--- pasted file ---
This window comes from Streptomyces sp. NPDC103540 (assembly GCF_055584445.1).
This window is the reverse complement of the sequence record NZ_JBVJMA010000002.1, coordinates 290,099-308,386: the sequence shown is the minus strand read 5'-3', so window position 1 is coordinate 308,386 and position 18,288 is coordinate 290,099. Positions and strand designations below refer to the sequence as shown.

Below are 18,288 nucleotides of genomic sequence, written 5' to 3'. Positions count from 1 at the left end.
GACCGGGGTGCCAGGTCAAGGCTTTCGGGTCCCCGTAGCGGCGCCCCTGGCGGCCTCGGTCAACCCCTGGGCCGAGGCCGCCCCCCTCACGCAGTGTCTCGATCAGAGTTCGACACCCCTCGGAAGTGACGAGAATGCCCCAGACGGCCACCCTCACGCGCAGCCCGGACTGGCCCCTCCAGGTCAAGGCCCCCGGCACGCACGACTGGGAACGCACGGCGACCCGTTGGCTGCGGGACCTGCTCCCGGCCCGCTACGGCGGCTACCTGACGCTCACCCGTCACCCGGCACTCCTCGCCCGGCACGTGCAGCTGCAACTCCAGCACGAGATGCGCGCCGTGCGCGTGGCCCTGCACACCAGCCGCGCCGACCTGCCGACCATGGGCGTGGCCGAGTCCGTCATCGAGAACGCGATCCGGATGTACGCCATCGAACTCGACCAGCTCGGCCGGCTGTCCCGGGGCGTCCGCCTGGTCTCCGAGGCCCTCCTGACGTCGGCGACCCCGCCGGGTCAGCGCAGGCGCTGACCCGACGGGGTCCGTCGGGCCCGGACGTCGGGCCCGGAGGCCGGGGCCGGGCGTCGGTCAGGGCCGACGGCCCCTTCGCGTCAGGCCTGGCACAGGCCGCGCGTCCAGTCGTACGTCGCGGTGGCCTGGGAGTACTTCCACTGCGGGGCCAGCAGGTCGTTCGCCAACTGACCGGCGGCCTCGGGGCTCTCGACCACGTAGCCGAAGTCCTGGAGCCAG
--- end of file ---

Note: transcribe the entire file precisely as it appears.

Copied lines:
This window comes from Streptomyces sp. NPDC103540 (assembly GCF_055584445.1).
This window is the reverse complement of the sequence record NZ_JBVJMA010000002.1, coordinates 290,099-308,386: the sequence shown is the minus strand read 5'-3', so window position 1 is coordinate 308,386 and position 18,288 is coordinate 290,099. Positions and strand designations below refer to the sequence as shown.

Below are 18,288 nucleotides of genomic sequence, written 5' to 3'. Positions count from 1 at the left end.
GACCGGGGTGCCAGGTCAAGGCTTTCGGGTCCCCGTAGCGGCGCCCCTGGCGGCCTCGGTCAACCCCTGGGCCGAGGCCGCCCCCCTCACGCAGTGTCTCGATCAGAGTTCGACACCCCTCGGAAGTGACGAGAATGCCCCAGACGGCCACCCTCACGCGCAGCCCGGACTGGCCCCTCCAGGTCAAGGCCCCCGGCACGCACGACTGGGAACGCACGGCGACCCGTTGGCTGCGGGACCTGCTCCCGGCCCGCTACGGCGGCTACCTGACGCTCACCCGTCACCCGGCACTCCTCGCCCGGCACGTGCAGCTGCAACTCCAGCACGAGATGCGCGCCGTGCGCGTGGCCCTGCACACCAGCCGCGCCGACCTGCCGACCATGGGCGTGGCCGAGTCCGTCATCGAGAACGCGATCCGGATGTACGCCATCGAACTCGACCAGCTCGGCCGGCTGTCCCGGGGCGTCCGCCTGGTCTCCGAGGCCCTCCTGACGTCGGCGACCCCGCCGGGTCAGCGCAGGCGCTGACCCGACGGGGTCCGTCGGGCCCGGACGTCGGGCCCGGAGGCCGGGGCCGGGCGTCGGTCAGGGCCGACGGCCCCTTCGCGTCAGGCCTGGCACAGGCCGCGCGTCCAGTCGTACGTCGCGGTGGCCTGGGAGTACTTCCACTGCGGGGCCAGCAGGTCGTTCGCCAACTGACCGGCGGCCTCGGGGCTCTCGACCACGTAGCCGAAGTCCTGGAGCCAG